Jeff King <> writes:

> On Tue, Aug 26, 2014 at 05:23:21PM +0200, Steffen Prohaska wrote:
>> +/*
>> + * Use default if environment variable is unset or empty string.
>> + */
>> +unsigned long git_env_ulong(const char *k, unsigned long val)
>> +{
>> +    const char *v = getenv(k);
>> +    if (v && *v && !git_parse_ulong(v, &val))
>> +            die("failed to parse %s", k);
>> +    return val;
>> +}
> I think the "empty string" behavior here is sensible. I notice that
> git_env_bool is not so careful. I think we should probably do this
> (independent of your series):
> -- >8 --
> Subject: git_env_bool: treat empty string as "not set"
> If an environment variable we treat as a boolean is not set,
> we use some default value provided by the caller. If it is
> set but is the empty string, however, we treat it as
> "false". This can be rather confusing, as it is easy to set
> the variable to the empty string in the shell (e.g., by
> calling GIT_SMART_HTTP= instead of "unset").

I think different people have different confusion criteria.
To me, these two are very different operations:

    $ VAR=
    $ unset VAR

I think it boils down to that I see that the distance between "unset
vs set to empty" is far larger than the distance between "empty vs
false".  You probably see these two distances the other way,
i.e. "set to empty is almost like unset" and "empty is not a valid
way to say false".

Due to this difference, the new test confused me and had me read it
three times.

> +test_expect_success 'empty GIT_SMART_HTTP leaves smart http enabled' '
> +     (GIT_SMART_HTTP= &&
> +      export GIT_SMART_HTTP &&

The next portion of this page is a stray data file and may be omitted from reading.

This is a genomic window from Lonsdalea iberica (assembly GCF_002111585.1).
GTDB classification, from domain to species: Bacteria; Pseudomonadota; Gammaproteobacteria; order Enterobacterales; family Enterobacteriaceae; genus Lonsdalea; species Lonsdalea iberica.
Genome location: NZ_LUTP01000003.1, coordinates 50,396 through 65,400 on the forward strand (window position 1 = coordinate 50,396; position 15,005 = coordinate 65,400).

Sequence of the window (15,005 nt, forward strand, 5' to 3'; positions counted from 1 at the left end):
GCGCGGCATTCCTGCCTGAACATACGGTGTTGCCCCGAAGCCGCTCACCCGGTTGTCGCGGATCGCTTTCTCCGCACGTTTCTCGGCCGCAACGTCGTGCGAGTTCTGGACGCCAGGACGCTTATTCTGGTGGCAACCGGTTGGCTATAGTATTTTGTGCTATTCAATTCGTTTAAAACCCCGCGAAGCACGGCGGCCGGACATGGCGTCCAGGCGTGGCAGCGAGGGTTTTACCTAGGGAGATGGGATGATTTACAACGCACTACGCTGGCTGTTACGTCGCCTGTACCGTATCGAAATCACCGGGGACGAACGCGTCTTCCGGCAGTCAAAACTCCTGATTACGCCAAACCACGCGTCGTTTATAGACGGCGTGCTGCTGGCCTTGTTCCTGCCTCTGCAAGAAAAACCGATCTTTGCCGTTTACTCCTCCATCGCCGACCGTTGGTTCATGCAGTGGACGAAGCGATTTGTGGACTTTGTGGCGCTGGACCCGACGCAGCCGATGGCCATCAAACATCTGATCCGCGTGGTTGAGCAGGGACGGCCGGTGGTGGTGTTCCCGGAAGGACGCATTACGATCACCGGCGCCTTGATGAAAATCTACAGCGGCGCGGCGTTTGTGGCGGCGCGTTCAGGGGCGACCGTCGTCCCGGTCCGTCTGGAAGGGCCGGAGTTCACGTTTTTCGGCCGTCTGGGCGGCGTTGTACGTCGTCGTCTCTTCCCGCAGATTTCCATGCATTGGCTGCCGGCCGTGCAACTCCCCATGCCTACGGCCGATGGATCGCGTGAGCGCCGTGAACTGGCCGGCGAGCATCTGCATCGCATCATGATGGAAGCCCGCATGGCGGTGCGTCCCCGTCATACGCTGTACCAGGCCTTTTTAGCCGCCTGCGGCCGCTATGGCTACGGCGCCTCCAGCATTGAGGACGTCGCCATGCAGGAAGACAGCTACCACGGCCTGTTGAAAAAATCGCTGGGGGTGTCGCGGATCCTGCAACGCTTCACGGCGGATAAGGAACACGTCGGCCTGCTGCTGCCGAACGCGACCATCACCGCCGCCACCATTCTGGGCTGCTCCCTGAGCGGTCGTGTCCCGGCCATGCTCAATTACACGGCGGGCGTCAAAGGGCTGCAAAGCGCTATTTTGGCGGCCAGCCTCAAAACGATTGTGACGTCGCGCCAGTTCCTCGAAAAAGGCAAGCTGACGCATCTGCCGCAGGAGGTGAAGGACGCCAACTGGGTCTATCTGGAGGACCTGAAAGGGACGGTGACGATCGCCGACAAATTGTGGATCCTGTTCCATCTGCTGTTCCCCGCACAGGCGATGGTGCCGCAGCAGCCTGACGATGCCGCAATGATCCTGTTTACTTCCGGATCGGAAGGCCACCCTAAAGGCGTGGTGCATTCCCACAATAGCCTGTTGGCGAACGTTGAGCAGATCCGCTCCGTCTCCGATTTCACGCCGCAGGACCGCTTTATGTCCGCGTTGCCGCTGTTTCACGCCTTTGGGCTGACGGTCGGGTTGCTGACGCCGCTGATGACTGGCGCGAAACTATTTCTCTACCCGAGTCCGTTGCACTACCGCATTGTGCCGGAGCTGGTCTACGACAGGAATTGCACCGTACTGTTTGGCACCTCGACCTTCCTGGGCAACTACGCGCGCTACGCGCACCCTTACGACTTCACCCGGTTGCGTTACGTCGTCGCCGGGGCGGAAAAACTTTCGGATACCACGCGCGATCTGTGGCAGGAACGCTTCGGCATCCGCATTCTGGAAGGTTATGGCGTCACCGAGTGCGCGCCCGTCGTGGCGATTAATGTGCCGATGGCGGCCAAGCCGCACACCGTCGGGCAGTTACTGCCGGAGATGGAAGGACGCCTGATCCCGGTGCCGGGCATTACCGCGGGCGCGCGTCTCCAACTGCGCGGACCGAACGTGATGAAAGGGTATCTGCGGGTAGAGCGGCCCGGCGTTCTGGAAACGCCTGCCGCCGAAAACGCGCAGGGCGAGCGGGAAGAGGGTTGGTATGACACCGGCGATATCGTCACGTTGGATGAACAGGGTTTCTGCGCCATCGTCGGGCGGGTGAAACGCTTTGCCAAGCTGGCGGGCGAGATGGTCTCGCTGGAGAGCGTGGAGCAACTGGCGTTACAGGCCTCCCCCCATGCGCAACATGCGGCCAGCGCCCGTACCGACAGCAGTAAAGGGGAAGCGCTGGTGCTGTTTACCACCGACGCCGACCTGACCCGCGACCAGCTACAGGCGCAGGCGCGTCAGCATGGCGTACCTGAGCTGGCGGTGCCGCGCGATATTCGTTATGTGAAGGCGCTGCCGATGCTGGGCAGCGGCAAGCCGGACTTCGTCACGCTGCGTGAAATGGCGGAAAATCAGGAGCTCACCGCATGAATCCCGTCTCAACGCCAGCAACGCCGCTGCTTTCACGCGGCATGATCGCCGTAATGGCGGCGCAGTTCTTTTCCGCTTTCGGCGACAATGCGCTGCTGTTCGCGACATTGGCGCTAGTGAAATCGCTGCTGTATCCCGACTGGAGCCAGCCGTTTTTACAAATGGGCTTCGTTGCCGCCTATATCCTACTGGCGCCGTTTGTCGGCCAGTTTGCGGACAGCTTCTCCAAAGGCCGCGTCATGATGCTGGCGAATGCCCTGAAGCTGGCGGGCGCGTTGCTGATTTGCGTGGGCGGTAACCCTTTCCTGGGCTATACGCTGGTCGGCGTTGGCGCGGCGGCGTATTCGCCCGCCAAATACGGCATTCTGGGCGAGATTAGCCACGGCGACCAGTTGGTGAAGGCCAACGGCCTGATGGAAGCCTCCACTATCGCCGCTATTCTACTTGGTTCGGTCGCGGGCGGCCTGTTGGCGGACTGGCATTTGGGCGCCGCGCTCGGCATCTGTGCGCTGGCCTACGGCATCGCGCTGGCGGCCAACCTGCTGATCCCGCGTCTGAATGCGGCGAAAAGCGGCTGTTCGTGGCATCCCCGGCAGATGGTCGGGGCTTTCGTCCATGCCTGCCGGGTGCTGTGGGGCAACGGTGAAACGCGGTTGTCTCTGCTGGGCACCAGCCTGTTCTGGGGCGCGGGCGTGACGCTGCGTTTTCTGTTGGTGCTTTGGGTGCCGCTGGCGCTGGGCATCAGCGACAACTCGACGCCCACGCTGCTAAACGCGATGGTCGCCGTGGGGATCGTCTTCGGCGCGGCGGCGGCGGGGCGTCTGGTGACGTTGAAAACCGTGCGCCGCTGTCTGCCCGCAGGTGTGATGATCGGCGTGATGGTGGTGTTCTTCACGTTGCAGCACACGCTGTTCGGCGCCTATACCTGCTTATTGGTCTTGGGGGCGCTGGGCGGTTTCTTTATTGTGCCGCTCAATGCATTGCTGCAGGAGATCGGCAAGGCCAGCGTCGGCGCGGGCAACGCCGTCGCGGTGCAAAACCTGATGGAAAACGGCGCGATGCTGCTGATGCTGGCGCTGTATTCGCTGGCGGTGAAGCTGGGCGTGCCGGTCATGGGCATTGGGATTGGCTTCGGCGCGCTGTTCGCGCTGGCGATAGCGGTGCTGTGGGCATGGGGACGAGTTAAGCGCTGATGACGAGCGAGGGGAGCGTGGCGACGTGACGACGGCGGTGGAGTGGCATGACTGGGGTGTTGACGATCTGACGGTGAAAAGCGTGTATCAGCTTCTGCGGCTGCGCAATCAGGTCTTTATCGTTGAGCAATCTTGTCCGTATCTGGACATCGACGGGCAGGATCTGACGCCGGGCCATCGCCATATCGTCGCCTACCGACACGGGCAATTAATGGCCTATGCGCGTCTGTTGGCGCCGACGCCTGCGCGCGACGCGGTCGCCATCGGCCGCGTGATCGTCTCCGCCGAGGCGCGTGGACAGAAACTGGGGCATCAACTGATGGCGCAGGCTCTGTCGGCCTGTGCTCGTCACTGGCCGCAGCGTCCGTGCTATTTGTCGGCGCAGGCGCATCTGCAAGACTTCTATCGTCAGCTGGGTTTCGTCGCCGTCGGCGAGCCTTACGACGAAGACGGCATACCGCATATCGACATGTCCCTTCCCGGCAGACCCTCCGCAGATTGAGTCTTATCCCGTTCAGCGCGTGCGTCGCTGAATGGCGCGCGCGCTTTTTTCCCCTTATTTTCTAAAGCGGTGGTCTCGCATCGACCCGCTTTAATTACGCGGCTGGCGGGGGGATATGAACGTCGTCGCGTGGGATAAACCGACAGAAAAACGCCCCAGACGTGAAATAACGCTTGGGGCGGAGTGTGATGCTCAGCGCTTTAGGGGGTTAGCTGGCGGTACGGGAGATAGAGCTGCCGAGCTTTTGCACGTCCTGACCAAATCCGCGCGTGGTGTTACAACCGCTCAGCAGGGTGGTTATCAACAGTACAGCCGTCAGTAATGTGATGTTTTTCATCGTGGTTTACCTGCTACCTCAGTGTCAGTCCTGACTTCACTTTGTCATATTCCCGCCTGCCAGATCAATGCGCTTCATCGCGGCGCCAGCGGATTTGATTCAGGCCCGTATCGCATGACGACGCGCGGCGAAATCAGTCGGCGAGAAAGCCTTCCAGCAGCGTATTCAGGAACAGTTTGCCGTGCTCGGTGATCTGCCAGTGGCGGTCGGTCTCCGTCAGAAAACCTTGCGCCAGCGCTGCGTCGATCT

> +      cd clone &&
> +      git fetch)
> +'

The test before this one explicitly sets GIT_SMART_HTTP to "0" and
expects the fetch to fail.  It is sensible to you because "0" is a
lot more explicit "false" than an empty string to you, and you
equate an empty and unset, hence the new one should succeed.

But it looks nonsensical to me that the new one expects to succeed,
because "0" and an empty string are both valid way to say "false"
to me, and it should behave the same way as the "0" one.

I view the *v check before git_parse_ulong() being unnecessarily
defensive to avoid triggering "die()".  An empty string is obviously
not a number (somebody could argue that it is the same as zero,
though), but nevertheless the user _is_ telling us to use that value
by setting and exporting the variable.  If we cannot parse it,
barfing is what the user would appreciate.

So, I am not sure the patch in the message I am responding to, and I
am not sure about that *v check in Steffen's patch, either.

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